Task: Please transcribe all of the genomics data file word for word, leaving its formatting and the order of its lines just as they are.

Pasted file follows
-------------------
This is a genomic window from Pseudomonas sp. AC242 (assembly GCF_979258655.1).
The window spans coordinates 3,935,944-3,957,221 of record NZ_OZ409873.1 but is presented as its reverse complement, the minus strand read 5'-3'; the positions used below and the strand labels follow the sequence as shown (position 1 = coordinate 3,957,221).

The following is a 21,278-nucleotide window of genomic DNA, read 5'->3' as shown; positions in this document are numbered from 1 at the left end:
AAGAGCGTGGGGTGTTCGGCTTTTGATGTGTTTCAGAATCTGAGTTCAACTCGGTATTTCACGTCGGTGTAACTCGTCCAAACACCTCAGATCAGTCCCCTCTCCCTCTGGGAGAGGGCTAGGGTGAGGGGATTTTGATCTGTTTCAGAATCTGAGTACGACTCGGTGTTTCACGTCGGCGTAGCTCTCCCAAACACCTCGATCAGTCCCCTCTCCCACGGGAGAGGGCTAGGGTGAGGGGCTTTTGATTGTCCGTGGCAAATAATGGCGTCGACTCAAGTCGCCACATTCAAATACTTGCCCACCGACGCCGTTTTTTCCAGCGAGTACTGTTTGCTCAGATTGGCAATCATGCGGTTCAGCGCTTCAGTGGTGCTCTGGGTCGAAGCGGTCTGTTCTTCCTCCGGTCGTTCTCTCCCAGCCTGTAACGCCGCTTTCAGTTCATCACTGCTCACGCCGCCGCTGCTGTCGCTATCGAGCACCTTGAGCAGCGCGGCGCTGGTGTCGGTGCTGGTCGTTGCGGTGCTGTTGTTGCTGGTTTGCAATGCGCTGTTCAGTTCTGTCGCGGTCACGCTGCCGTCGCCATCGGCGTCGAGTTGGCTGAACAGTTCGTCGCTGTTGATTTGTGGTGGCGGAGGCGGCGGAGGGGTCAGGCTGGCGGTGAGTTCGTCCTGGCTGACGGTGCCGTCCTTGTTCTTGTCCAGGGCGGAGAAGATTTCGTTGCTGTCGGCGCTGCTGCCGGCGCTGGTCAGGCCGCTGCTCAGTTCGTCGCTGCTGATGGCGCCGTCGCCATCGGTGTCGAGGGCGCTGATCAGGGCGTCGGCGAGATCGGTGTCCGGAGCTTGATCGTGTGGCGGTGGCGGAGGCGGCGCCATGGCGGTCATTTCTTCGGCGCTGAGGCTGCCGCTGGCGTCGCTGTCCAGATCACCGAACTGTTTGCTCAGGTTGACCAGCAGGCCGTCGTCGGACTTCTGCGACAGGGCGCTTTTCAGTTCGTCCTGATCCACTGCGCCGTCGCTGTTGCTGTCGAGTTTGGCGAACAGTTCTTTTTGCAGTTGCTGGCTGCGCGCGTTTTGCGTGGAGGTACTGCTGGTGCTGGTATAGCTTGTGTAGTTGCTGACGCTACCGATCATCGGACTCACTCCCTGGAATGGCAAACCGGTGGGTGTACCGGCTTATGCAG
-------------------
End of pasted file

This is a genomic window from Pseudomonas sp. AC242 (assembly GCF_979258655.1).
The window spans coordinates 3,935,944-3,957,221 of record NZ_OZ409873.1 but is presented as its reverse complement, the minus strand read 5'-3'; the positions used below and the strand labels follow the sequence as shown (position 1 = coordinate 3,957,221).

The following is a 21,278-nucleotide window of genomic DNA, read 5'->3' as shown; positions in this document are numbered from 1 at the left end:
AAGAGCGTGGGGTGTTCGGCTTTTGATGTGTTTCAGAATCTGAGTTCAACTCGGTATTTCACGTCGGTGTAACTCGTCCAAACACCTCAGATCAGTCCCCTCTCCCTCTGGGAGAGGGCTAGGGTGAGGGGATTTTGATCTGTTTCAGAATCTGAGTACGACTCGGTGTTTCACGTCGGCGTAGCTCTCCCAAACACCTCGATCAGTCCCCTCTCCCACGGGAGAGGGCTAGGGTGAGGGGCTTTTGATTGTCCGTGGCAAATAATGGCGTCGACTCAAGTCGCCACATTCAAATACTTGCCCACCGACGCCGTTTTTTCCAGCGAGTACTGTTTGCTCAGATTGGCAATCATGCGGTTCAGCGCTTCAGTGGTGCTCTGGGTCGAAGCGGTCTGTTCTTCCTCCGGTCGTTCTCTCCCAGCCTGTAACGCCGCTTTCAGTTCATCACTGCTCACGCCGCCGCTGCTGTCGCTATCGAGCACCTTGAGCAGCGCGGCGCTGGTGTCGGTGCTGGTCGTTGCGGTGCTGTTGTTGCTGGTTTGCAATGCGCTGTTCAGTTCTGTCGCGGTCACGCTGCCGTCGCCATCGGCGTCGAGTTGGCTGAACAGTTCGTCGCTGTTGATTTGTGGTGGCGGAGGCGGCGGAGGGGTCAGGCTGGCGGTGAGTTCGTCCTGGCTGACGGTGCCGTCCTTGTTCTTGTCCAGGGCGGAGAAGATTTCGTTGCTGTCGGCGCTGCTGCCGGCGCTGGTCAGGCCGCTGCTCAGTTCGTCGCTGCTGATGGCGCCGTCGCCATCGGTGTCGAGGGCGCTGATCAGGGCGTCGGCGAGATCGGTGTCCGGAGCTTGATCGTGTGGCGGTGGCGGAGGCGGCGCCATGGCGGTCATTTCTTCGGCGCTGAGGCTGCCGCTGGCGTCGCTGTCCAGATCACCGAACTGTTTGCTCAGGTTGACCAGCAGGCCGTCGTCGGACTTCTGCGACAGGGCGCTTTTCAGTTCGTCCTGATCCACTGCGCCGTCGCTGTTGCTGTCGAGTTTGGCGAACAGTTCTTTTTGCAGTTGCTGGCTGCGCGCGTTTTGCGTGGAGGTACTGCTGGTGCTGGTATAGCTTGTGTAGTTGCTGACGCTACCGATCATCGGACTCACTCCCTGGAATGGCAAACCGGTGGGTGTACCGGCTTATGCAG